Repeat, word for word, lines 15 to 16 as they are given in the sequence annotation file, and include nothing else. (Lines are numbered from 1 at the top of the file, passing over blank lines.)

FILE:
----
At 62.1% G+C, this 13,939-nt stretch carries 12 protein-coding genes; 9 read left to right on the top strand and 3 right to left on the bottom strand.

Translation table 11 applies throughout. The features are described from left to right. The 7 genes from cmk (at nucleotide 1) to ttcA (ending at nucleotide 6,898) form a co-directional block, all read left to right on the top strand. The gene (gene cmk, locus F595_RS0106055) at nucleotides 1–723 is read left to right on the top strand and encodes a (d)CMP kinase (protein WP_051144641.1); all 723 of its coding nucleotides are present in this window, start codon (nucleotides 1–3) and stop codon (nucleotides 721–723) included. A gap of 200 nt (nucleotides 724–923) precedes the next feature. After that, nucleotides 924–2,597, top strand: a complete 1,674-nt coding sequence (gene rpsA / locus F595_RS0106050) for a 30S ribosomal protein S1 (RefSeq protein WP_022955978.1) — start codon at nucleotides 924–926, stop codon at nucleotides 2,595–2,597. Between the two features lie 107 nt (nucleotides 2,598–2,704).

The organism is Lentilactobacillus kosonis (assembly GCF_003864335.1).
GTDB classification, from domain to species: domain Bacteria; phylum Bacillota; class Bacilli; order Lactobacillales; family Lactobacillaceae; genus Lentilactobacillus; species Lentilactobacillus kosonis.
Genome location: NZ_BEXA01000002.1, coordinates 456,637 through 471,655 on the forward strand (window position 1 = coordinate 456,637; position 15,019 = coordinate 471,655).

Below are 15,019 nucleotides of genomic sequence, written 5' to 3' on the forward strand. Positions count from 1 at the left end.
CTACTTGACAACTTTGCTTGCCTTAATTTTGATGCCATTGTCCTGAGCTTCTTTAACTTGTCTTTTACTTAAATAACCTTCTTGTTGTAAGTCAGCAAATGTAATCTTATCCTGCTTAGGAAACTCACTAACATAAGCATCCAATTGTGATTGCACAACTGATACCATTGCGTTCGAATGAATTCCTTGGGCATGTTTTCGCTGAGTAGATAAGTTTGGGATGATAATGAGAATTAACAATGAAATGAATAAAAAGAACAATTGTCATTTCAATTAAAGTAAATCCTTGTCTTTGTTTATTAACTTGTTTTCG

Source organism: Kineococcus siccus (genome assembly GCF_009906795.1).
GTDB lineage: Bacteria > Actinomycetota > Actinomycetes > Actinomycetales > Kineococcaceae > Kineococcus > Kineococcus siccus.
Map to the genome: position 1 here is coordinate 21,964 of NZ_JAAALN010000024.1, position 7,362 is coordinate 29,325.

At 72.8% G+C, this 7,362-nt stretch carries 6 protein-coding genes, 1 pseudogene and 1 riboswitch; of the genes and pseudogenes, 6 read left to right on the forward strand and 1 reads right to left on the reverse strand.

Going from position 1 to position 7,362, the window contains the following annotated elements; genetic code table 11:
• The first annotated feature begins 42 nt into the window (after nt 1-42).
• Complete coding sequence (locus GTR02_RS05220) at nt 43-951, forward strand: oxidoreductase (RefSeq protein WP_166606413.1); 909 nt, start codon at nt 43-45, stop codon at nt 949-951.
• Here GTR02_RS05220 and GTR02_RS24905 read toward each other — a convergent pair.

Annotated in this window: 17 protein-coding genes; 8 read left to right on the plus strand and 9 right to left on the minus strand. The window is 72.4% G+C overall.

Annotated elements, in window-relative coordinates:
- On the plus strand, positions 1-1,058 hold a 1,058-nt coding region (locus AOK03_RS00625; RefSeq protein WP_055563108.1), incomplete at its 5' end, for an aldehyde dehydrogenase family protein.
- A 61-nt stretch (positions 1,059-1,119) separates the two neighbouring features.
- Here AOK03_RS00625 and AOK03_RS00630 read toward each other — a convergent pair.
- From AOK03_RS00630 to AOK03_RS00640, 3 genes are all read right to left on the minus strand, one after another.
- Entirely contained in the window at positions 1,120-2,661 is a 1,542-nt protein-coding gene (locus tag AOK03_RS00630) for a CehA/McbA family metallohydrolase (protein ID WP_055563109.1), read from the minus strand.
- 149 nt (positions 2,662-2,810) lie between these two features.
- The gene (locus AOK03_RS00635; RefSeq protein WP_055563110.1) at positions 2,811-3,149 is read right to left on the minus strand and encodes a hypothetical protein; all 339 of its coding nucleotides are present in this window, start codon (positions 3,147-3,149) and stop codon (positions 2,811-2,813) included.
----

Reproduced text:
• Here GTR02_RS05220 and GTR02_RS24905 read toward each other — a convergent pair.

Annotated in this window: 17 protein-coding genes; 8 read left to right on the plus strand and 9 right to left on the minus strand. The window is 72.4% G+C overall.